Quantification of muscle co-contraction using supersonic shear wave imaging

Raiteri, Brent J., Hug, François, Cresswell, Andrew G. and Lichtwark, Glen A. (2016) Quantification of muscle co-contraction using supersonic shear wave imaging. Journal of Biomechanics, 49 3: 493-495. doi:10.1016/j.jbiomech.2015.12.039

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Author Raiteri, Brent J.
Hug, François
Cresswell, Andrew G.
Lichtwark, Glen A.
Title Quantification of muscle co-contraction using supersonic shear wave imaging
Journal name Journal of Biomechanics   Check publisher's open access policy
ISSN 1873-2380
0021-9290
Publication date 2016-01-01
Year available 2015
Sub-type Article (original research)
DOI 10.1016/j.jbiomech.2015.12.039
Open Access Status File (Author Post-print)
Volume 49
Issue 3
Start page 493
End page 495
Total pages 3
Place of publication Kidlington, Oxford, United Kingdom
Publisher Elsevier
Language eng
Subject 1304 Biophysics
2732 Orthopedics and Sports Medicine
2204 Biomedical Engineering
2742 Rehabilitation
Abstract Muscle stiffness estimated using shear wave elastography can provide an index of individual muscle force during isometric contraction and may therefore be a promising method for quantifying co-contraction. We estimated the shear modulus of the lateral gastrocnemius (LG) muscle using supersonic shear wave imaging and measured its myoelectrical activity using surface electromyography (sEMG) during graded isometric contractions of plantar flexion and dorsiflexion (n=7). During dorsiflexion, the average shear modulus was 26 +/- 6 kPa at peak sEMG amplitude, which was significantly less (P=0.02) than that measured at the same sEMG level during plantar flexion (42 +/- 10 kPa). The passive tension during contraction was estimated using the passive LG muscle shear modulus during a passive ankle rotation measured at an equivalent ankle angle to that measured during contraction. The passive shear modulus increased significantly (P < 0.01) from the plantar flexed position (16 +/- 5 kPa) to the dorsiflexed position (26 +/- 9 kPa). Once this change in passive tension from joint rotation was accounted for, the average LG muscle shear modulus due to active contraction was significantly greater (P < 0.01) during plantar flexion (26 +/- 8 kPa) than at sEMG-matched levels of dorsiflexion (0 +/- 4 kPa). The negligible shear modulus estimated during isometric dorsiflexion indicates negligible active force contribution by the LG muscle, despite measured sEMG activity of 19% of maximal voluntary plantar flexion contraction. This strongly suggests that the sEMG activity recorded from the LG muscle during isometric dorsiflexion was primarily due to cross-talk. However, it is clear that passive muscle tension changes can contribute to joint torque during isometric dorsiflexion. (C) 2016 Elsevier Ltd. All rights reserved.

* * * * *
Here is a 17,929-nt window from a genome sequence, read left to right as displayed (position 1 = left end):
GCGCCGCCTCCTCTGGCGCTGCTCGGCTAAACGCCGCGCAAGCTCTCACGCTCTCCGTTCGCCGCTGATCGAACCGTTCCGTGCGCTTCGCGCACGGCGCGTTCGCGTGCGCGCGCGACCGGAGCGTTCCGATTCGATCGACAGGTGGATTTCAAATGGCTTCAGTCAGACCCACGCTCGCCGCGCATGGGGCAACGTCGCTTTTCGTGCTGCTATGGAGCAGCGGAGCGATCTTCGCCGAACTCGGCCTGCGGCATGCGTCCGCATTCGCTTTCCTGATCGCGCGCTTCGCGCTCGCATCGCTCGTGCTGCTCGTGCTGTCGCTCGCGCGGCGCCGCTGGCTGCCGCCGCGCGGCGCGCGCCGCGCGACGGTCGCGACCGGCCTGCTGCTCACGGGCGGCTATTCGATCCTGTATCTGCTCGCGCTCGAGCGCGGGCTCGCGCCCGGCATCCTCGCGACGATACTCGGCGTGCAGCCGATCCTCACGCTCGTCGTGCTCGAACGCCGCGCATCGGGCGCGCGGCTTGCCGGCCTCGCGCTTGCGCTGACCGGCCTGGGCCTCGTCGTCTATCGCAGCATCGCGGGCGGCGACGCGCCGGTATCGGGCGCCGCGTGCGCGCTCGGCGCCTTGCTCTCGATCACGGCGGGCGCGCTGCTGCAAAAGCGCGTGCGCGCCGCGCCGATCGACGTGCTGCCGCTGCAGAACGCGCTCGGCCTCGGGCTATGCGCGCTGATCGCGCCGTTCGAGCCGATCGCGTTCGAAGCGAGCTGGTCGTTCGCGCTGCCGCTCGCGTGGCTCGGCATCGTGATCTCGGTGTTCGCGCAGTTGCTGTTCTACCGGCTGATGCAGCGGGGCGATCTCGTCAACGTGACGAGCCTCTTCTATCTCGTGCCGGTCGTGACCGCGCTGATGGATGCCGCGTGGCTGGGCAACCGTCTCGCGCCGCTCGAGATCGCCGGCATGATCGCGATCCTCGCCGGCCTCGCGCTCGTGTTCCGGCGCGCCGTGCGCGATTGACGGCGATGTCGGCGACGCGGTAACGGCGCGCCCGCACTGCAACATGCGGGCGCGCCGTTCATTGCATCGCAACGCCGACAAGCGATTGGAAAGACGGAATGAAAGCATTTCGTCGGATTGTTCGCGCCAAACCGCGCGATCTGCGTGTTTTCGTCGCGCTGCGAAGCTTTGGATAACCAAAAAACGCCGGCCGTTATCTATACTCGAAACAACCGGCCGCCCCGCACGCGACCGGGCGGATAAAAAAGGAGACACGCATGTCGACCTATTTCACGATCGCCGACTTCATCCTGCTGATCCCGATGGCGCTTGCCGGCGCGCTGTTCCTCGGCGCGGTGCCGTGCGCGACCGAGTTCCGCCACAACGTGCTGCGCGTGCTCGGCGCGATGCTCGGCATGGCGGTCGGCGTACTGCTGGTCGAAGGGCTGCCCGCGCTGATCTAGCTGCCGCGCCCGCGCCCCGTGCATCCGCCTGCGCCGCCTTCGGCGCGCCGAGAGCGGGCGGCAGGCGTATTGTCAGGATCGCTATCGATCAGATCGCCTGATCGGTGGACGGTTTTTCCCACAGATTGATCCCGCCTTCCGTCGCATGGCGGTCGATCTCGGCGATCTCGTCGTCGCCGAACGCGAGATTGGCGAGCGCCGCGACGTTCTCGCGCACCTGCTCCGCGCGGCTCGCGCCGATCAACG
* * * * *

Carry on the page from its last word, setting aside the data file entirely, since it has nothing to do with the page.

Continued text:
Formatted abstract
Muscle stiffness estimated using shear wave elastography can provide an index of individual muscle force during isometric contraction and may therefore be a promising method for quantifying co-contraction. We estimated the shear modulus of the lateral gastrocnemius (LG) muscle using supersonic shear wave imaging and measured its myoelectrical activity using surface electromyography (sEMG) during graded isometric contractions of plantar flexion and dorsiflexion (n=7). During dorsiflexion, the average shear modulus was 26±6. kPa at peak sEMG amplitude, which was significantly less (P=0.02) than that measured at the same sEMG level during plantar flexion (42±10. kPa). The passive tension during contraction was estimated using the passive LG muscle shear modulus during a passive ankle rotation measured at an equivalent ankle angle to that measured during contraction. The passive shear modulus increased significantly (P<0.01) from the plantar flexed position (16±5. kPa) to the dorsiflexed position (26±9. kPa). Once this change in passive tension from joint rotation was accounted for, the average LG muscle shear modulus due to active contraction was significantly greater (P<0.01) during plantar flexion (26±8. kPa) than at sEMG-matched levels of dorsiflexion (0±4. kPa). The negligible shear modulus estimated during isometric dorsiflexion indicates negligible active force contribution by the LG muscle, despite measured sEMG activity of 19% of maximal voluntary plantar flexion contraction. This strongly suggests that the sEMG activity recorded from the LG muscle during isometric dorsiflexion was primarily due to cross-talk. However, it is clear that passive muscle tension changes can contribute to joint torque during isometric dorsiflexion.
Keyword Antagonist muscle force
Elastography
Gastrocnemius
Shear modulus
Stiffness
Q-Index Code C1
Q-Index Status Provisional Code
Institutional Status UQ

 
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